Dec. 17, 2015
Congress Should Pass Bill to Prevent Debilitating Nursing Injuries
Franken and Conyers Introduce Cost-Effective Legislation to Curb Patient Handling Injuries
WASHINGTON, D.C. – The Nurse and Health Care Worker Protection Act, introduced late Wednesday, is critical to prevent musculoskeletal disorders (MSDs) among nursing employees and should become law, Public Citizen said.
The bill would direct the U.S. Department of Labor to issue standards requiring health care employers to implement safe patient handling programs in their facilities. It was introduced by U.S. Sen. Al Franken (D-Minn.) and U.S. Rep. John Conyers (D-Mich.).
MSDs are injuries to the muscles, nerves and tendons of the limbs and lower back. Nurses and other health care workers often develop MSDs – requiring time off work to recover – from lifting and moving patients manually on a regular basis. The bill’s introduction this session comes the same month as the 45th anniversary of President Richard Nixon signing the Occupational Safety and Health Act of 1970.
“This bill will provide much-needed safeguards for caregivers in the health care industry,” said Lisa Gilbert, director of Public Citizen’s Congress Watch division. “Nursing employees deserve safe workplaces just like all other workers.”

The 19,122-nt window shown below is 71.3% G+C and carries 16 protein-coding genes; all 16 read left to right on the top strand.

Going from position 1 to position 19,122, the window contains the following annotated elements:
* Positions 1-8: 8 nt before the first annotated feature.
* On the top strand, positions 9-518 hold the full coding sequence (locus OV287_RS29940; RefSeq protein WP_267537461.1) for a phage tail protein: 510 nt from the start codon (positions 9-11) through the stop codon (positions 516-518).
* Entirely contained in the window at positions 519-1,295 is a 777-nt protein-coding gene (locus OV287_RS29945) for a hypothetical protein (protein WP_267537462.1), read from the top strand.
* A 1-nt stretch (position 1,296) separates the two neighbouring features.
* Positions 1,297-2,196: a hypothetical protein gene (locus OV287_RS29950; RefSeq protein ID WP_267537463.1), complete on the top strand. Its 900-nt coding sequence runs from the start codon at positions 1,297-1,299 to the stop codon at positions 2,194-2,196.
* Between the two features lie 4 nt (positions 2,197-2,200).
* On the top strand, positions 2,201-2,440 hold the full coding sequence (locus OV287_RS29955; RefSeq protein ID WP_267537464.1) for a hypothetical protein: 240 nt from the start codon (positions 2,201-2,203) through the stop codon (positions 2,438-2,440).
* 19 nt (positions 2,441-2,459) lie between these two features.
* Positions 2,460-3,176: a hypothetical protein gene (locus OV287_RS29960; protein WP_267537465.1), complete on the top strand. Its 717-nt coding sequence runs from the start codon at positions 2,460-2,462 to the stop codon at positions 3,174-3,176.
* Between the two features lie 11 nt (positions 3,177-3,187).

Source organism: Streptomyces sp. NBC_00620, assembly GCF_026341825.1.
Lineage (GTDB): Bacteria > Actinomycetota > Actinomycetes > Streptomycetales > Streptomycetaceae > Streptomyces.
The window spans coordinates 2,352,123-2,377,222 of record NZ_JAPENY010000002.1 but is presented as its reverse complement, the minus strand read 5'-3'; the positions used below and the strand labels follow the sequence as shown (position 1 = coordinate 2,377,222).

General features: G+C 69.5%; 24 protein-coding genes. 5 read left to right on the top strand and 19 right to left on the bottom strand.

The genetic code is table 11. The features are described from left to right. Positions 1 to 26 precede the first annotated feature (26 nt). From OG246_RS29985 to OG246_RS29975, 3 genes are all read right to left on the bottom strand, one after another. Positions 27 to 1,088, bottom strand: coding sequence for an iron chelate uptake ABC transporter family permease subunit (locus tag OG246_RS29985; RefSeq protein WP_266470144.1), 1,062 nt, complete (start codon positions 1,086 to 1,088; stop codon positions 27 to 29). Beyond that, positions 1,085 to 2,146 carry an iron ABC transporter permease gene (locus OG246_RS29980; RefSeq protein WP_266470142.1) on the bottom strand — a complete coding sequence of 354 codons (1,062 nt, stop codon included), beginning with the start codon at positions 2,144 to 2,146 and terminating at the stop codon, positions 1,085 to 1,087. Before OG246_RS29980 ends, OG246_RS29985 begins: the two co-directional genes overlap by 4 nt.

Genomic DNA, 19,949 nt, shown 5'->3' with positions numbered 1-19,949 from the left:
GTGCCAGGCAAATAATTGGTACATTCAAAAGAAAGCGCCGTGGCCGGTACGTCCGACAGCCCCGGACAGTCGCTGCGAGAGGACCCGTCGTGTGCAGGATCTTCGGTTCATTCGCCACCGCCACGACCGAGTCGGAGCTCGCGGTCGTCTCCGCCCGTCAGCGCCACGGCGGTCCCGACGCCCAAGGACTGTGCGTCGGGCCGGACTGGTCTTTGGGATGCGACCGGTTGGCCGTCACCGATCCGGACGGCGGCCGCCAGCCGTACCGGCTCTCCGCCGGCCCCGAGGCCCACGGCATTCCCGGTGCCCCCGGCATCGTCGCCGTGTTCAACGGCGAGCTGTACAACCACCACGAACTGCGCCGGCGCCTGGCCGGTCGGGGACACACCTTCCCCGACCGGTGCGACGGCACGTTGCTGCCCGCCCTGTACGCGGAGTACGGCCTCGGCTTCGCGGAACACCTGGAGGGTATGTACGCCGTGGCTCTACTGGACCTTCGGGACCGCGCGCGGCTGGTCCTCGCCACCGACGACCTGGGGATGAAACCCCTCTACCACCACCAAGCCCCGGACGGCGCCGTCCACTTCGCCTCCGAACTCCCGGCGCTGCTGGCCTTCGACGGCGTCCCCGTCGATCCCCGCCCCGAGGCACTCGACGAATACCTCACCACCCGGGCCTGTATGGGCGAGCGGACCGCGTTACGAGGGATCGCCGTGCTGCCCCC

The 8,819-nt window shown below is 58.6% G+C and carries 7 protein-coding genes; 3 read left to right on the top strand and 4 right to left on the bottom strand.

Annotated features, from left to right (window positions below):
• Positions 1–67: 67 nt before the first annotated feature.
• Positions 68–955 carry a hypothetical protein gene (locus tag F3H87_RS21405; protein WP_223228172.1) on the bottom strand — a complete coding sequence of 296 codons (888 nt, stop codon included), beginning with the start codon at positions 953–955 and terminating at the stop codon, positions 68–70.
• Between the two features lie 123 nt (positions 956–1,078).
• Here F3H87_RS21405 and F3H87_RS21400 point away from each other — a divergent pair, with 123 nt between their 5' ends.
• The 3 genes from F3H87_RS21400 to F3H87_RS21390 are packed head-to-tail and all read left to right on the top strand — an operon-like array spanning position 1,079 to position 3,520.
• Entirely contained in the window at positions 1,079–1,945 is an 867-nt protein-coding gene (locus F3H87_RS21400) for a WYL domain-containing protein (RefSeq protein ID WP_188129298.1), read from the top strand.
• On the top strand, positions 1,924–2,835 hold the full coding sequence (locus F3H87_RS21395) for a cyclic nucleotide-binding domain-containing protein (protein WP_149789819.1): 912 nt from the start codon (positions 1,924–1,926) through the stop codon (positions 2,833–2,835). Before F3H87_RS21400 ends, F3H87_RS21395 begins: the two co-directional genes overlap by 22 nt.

Earlier this year, Public Citizen released a five-part series, “Nursing: A Profession in Peril,” which documented that nursing employees injured while moving patients suffered lasting chronic pain, depression and reduced mobility. Many of these injuries have devastating and lifelong consequences, causing some workers to lose their jobs when they could no longer fulfill their lifting duties.
Safe patient handling programs reduce (PDF) these injuries by replacing manual lifting with equipment such as portable lifts and slide boards. Not only do the programs keep workers and their patients safe – they also save employers money. Part four of Public Citizen’s series reported that employers recover (PDF) expenses within approximately four years of implementation due to factors such as reduced workers’ compensation payments for manual lifting injuries.
“This legislation would provide a win-win solution to a long-standing crisis,” said Emily Gardner, worker health and safety advocate for Public Citizen’s Congress Watch division. “Safe patient handling programs foster healthy workplaces for employees and their patients as well as long-term savings for employers.”